Oxidative stress may be a final common pathway, signaling several unfavorable conditions in the brain, including neuronal degeneration and apoptosis [58]. Studies regarding retinal neuronal fiber layer involvement in migraine patients revealed a possible connection between the thickness of RNFL and migraine pathophysiology, even if different studies report discrepancies in the involved quadrants. Our results show a statistically significant correlation between the reduction in RNFL in the peripapillary region in different quadrants with different oxidative stress/anti-oxidative parameters with the strongest positive significant correlation (p < 0.007) between peripapillary thickness in nasal quadrants and catalase, in migraine patients (Table 4). Furthermore, a significant correlation for all quadrants with different stress oxidative parameters were also identified most often, the temporal quadrant being correlated for peripapillary and macular thickness with MDA, TOS, and catalase (Table 4). Our results suggest the absence of an identifiable rule regarding the involved quadrants of RNFL thickness and various oxidative parameters tested. However, the results obtained on this pilot study must be first validated on a larger sample, and if are reproducing, the mechanisms must be assessed. Reported results regarding the correlation of RNFL thickness with various parameters also showed associations that are not following a precise pattern. Abdellatif et al. [80] found that the duration of migraine is significantly correlated with the thickness of the ganglion cell layer, retinal nerve fiber layer, and all choroidal quadrants. The severity of migraine was only significantly correlated with the thickness of the ganglion cell layer and the retinal nerve fiber layer [79]. The duration of a migraine attack is the most important determinant factor for the decrease in the thickness of the superior retinal nerve fiber and in all the choroidal quadrants, while the severity of migraine is the most important determinant factor of inferior, nasal, and temporal retinal nerve fiber layer quadrants and the inferior ganglion cell layer [79]. Also using a spectral-domain optical coherence tomography assessment, some researchers found that inferior and superior quadrant RNFL thickness was significantly thinner in patients with migraine compared with the control [81]. Comparing both eyes in migraine patients with control subjects, the nasal RNFL thicknesses were significantly thinner on the right side in our study, while Gunes et al. reported a similar result but on both sides [82]. Other different significant correlations between RNFL thickness and migraine characteristics were also reported: the length of the history of a migraine [21], the migraine disability score [34], or visual disturbances amplitudes [83].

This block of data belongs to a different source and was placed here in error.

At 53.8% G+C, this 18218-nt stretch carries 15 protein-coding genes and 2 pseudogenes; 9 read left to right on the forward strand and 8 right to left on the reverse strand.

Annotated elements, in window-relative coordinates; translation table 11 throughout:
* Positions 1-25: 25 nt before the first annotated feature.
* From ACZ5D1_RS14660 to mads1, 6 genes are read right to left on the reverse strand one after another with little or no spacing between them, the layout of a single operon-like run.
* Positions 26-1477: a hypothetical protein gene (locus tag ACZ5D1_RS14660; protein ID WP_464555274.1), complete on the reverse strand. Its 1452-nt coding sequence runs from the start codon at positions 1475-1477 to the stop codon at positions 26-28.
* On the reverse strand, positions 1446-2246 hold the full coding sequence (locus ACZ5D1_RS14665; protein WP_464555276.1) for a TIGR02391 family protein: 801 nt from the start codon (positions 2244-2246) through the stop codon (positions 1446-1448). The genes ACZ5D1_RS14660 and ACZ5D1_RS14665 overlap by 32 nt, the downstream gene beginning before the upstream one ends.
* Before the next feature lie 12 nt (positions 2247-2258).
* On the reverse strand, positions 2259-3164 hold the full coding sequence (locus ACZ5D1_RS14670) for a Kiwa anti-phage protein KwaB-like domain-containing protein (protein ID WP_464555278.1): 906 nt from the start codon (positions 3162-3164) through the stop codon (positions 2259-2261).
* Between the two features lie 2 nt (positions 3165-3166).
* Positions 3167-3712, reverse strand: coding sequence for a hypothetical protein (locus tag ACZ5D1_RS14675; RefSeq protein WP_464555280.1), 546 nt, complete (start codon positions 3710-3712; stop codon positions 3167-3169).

Consequently, we believe that the OCT-based evaluation of RNFL thickness could offer a non-invasive method for evaluating axonal loss in migraine patients. From our knowledge, this is the first study investigating the association between the oxidative stress parameters and RNFL thickness, a mechanism that could be an essential step for migraine treatment, targeting oxidative stress molecules. In light of this fact, personalized therapy could be applied according to which specific oxidative stress/antioxidant molecule is increased in each patient.